Genetics 3000 Week 5 Notes
Genetics 3000 Week 5 Notes 85033 - GEN 3000 - 002
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85033 - GEN 3000 - 002
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This 4 page Class Notes was uploaded by Lisa Blackburn on Sunday February 14, 2016. The Class Notes belongs to 85033 - GEN 3000 - 002 at Clemson University taught by Kate Leanne Willingha Tsai in Fall 2015. Since its upload, it has received 18 views. For similar materials see Fundamental Genetics in Biomedical Sciences at Clemson University.
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Date Created: 02/14/16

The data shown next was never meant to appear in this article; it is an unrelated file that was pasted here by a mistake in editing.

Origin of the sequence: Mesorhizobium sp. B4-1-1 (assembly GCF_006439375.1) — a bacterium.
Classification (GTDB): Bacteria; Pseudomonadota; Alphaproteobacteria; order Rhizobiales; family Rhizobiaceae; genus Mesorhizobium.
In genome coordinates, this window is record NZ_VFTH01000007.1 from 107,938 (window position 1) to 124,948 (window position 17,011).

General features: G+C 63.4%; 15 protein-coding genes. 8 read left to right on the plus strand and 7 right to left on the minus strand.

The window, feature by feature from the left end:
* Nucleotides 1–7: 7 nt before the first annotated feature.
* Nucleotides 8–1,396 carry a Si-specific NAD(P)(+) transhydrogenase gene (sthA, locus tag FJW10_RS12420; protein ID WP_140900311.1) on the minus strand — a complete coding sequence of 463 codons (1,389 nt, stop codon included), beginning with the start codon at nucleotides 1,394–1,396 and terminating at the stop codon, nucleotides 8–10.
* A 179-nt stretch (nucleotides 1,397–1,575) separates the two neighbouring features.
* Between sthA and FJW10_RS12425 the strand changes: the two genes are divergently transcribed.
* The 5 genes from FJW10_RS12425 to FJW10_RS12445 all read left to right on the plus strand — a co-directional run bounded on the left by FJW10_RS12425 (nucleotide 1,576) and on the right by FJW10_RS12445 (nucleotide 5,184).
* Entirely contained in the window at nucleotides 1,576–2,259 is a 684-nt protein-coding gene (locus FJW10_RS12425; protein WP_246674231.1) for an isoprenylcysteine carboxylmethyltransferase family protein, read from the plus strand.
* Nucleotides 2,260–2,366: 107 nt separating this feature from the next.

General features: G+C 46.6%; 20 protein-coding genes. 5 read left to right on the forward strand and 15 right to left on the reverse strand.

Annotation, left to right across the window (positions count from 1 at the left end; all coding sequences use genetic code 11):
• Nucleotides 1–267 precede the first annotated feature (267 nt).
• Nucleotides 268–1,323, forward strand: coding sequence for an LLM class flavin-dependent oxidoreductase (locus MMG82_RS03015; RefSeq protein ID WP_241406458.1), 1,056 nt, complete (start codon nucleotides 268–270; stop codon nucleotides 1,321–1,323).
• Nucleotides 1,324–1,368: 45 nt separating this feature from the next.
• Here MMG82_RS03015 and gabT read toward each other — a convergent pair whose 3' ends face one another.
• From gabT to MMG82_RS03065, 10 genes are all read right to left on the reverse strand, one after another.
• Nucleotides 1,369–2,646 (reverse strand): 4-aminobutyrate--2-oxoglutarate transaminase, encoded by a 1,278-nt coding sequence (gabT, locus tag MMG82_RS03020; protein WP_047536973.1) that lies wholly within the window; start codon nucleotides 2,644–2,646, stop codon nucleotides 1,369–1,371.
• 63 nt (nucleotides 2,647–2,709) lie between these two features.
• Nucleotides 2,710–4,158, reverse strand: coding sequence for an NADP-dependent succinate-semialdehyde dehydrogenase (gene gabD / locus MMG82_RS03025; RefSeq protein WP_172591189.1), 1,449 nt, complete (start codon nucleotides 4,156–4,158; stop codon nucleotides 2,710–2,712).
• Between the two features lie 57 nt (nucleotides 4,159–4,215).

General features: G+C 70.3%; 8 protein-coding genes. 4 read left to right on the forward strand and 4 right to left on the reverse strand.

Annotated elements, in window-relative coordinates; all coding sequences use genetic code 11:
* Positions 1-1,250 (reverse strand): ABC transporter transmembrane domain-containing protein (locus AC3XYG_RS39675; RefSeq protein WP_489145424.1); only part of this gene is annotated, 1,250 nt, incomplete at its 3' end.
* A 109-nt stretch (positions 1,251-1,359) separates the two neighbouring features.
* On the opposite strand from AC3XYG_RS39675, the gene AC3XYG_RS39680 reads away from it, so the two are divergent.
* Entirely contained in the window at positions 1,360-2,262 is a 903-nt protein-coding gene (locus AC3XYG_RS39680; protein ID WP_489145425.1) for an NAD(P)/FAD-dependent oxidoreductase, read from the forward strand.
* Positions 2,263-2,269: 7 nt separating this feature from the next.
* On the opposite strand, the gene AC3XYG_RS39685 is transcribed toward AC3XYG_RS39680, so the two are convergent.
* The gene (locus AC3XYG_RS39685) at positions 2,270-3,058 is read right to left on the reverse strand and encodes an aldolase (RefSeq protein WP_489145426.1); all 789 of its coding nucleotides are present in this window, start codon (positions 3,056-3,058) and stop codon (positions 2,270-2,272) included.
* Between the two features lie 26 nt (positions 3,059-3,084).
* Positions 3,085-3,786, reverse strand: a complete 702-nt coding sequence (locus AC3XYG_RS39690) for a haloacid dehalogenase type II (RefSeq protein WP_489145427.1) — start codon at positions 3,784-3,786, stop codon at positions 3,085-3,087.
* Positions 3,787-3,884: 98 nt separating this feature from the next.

Terms Imporatnat People Key Topics Genetics Week 5 Notes: Chapter 7: Chromosome Mapping Review of Important Terms to remember: o Principle of Segregation: an individual diploid organism will possess two alleles for a single characteristic. These two alleles will separate into gamete randomly. o Principle of Independent Assortment: alleles that are at different loci separate independently from each other. o Chromosome Theory of Heredity: Sutton’s theory. Genes are found on chromosomes. Terms: o Linked Genes: genes on a chromosome that are close together and stay together during meiosis, meaning that do sort independently. Complete linkage: the genes are on the same chromosome and are close together. No crossing over takes place, the gametes will result in parental gametes. Incomplete linkage: the genes are on the same chromosome but there is some amount of distance between them. This will allow for crossing over to possibly take place and will have some recombinant gametes. o Recombination: new combination of alleles for a gamete Interchromosomal Recombination: occurs between genes that are on different chromosomes. This occurs through independent assortment in Anaphase I. Intrachromosomal Recombination: occurs between genes on the same chromosome. This occurs through crossing over taking place in prophase I. o Nonrecombination: the allele combination is the same as the parental gametes. o Recombinant Frequency: the frequency for the recombinant genes to be witnessed. Is found by: (# of recombinant progeny/total # of progeny)*100% o Coupling: (cis) when the wild type alleles are on one chromosome and the mutant alleles are on the other chromosome. o Repulsion: (trans) when each chromosome has one wild type allele and one mutant allele. o Genetic Maps: uses recombination frequencies to make a map of the chromosomes. Is an approximate distance. 1% recombination frequency = 1 centimorgans (cM) o Physical Maps: a map of chromosomes that uses the physical distances. An absolute map. o Double Crossing Over: this will yield in a middle gene being alerted or flipped from what it should be. o Interference: if the number of predicted double crossing over is different from what is observed, then this is caused by interference. Crossovers may influence where another crossing over occurs. Important People: o Morgan: genes on same chromosome segregated together, those closely linked together were not usually subject to recombination o Alfred Henry Sturtevant: a student of Morgan. Generated the first map of chromosomes by using recombinant frequencies. o Harriet Creighton and Barbara McClintock: determined how crossing over worked, followed the process by identifying characteristics that separated. This was the first evidence of breakage of chromosomes to switch information. Key Topics: o Linked Genes: genes that are located on the same chromosome and are close together will sort independently. This will result in an overrepresentation of the parental in the F generation. 2 When independent assortment occurs, the ratio of the F2generation will be 9:3:3:1. This is not seen for linked genes. o How did Mendel see the 9:3:3:1 ratio? He got lucky and picked characteristics that were on the same chromosome but far enough apart to have crossing over taking place. Crossing over looked like independent assortment to Mendel. o Test Crosses: Completely Linkage: results in parental progeny. Half will be parent 1 and the other half will be parent 2. Independent Assortment: will result in a 1:1:1:1 progeny. ¼ will be parent 1. ¼ will be parent 2. ¼ will be recombinant in one way. ¼ will be recombinant in another way. In other words, half will be parental and the other half will be recombinant. No Crossing Over: if no crossing over takes place within the genes of interest, then all the progeny will be parental. ½ will be parent 1 and ½ will be parent 2. With Crossing Over: if crossing over takes place within the genes of interest, then there will be a 1:1 ratio. ½ will be parental and ½ will be recombinant. This is for a single crossing over. o Linkage Mapping: the use of recombinant frequencies to determine a relative distance between genes. High recombination: crossing over has more room to take place, therefore, the genes are farther apart Low recombination: crossing over has less room to take place, therefore, the genes are closer together. This means that it is less likely to be able to detect a crossing over taking place Recombinant Frequency: a relative distance between genes Double Crossing Over: distances can be missed due to a double crossing over taking place, cannot be detected based on phenotype. o Genes may be: Independent Assortment: genes are on different chromosomes and can combine randomly. Results in an equal ratio of possible gametes. Complete Linkage: genes are on the same chromosome but are close together so crossing over is not likely to take place. Results in all parental gametes. Incomplete Linkage: genes are on the same chromosome but are far enough apart to all for crossing over. The gametes will result in some parental gametes and recombinant gametes, but there will be an overrepresentation of parental gametes. o Two-Point Testcrosses: a testcross between two genes Example: looking at genes a,b,c,d Cross gene a and b: get a 50% recombination frequency. Must assume that the genes are located on a different chromosome. Cross gene a and c: get a 50% recombination frequency. Must assume that the genes are located on a different chromosome. Cross gene a and d: get a 50% recombination frequency. Must assume that the genes are located on a different chromosome. Cross genes b and c: get a 20% recombination frequency. Cross genes b and d: get a 10% recombination frequency. Cross genes c and d: get a 28% recombination frequency. Since gene crosses of b and c, b and d, and c and d are all under 50%, this means that they are located on the same chromosome. But in what order? o Would have to be in order dbc or cbd. Gene d is 10 units away from b and b is 20 units from c. When put in this order, gene d is 30 units from gene c (10+20=30). We calculated that gene d is 28 units from c, but we missed double crossing over events which caused us to get 28 instead of 30. Linkage Groups: the more gene/markers the more information that can be gathered. If we calculate that gene A and F are over 50% recombination frequency, we would assume that the genes are on different chromosomes. However, if we know genes are in between them we can find out that A and F are on the same chromosome. Intermediate markers: allow for a linkage group that is at a span greater that 50cM to be connected together. o Three-Point Testcrosses: are more efficient than two-point testcrosses. The order of genes can be established in a single cross Double crossovers can be detected which will provide more information Double crossovers: yields a recombinant chromosome that has an altered middle gene. If a change in a single gene while the other two remain the same, then the changed gene is what is in the middle. Steps of a 3 point testcross: Identify parent groups (which group has the most? Overrepresentation) Identify the double crossing over (which group has the least?) What is the difference? Compare the parental to the DCO. Which gene is different or “switched?” This gene will be the gene in the middle. o Recombinant Frequencies and Predictions of Progeny: Recombinant frequencies can be used to predict the outcome of recombinant progeny of a hybrid crossed with a homozygous recessive. Subtract the frequency from 100, this will give you the frequency of the parental. Divide this number by 2 and you will get the percentage of what each parental will be seen. Take the recombinant frequency and divide by 2. This will give you the percentage of what each type of recombinant will be seen. o Gene mapping with Recombinant Frequencies: 1% recombinant frequency=1 cM. This can be used as a distance of the genes, but it is approximate. A to B: 5 cM B to C: 10 cM A to C: 15 cM What order do these have to be in for this to be true? ABC or CBA. As long as the distances are kept the same, there may be more than one order. Important things to note: Recombinant frequency cannot be greater than 50% for two genes o If it is a 50% recombinant frequency, then 50% of the progeny will be parental, meaning that independent assortment could have took place. o Therefore, when the recombinant frequency is greater than 50% we do not know if the genes are linked or on different chromosomes Genes that are far enough apart can undergo double crossovers and will look like crossing over never took place. o Molecular Markers: Restriction fragment length polymorphism (RFLP): changes in DNA sequence will modify restriction enzyme recognition sites Variable number of tandem repeats (VNTR): differences in copy number Microsatellite markers: number of repeats is different in every one, producing different phenotypes Single nucleotide polymorphism (SNP): a single base change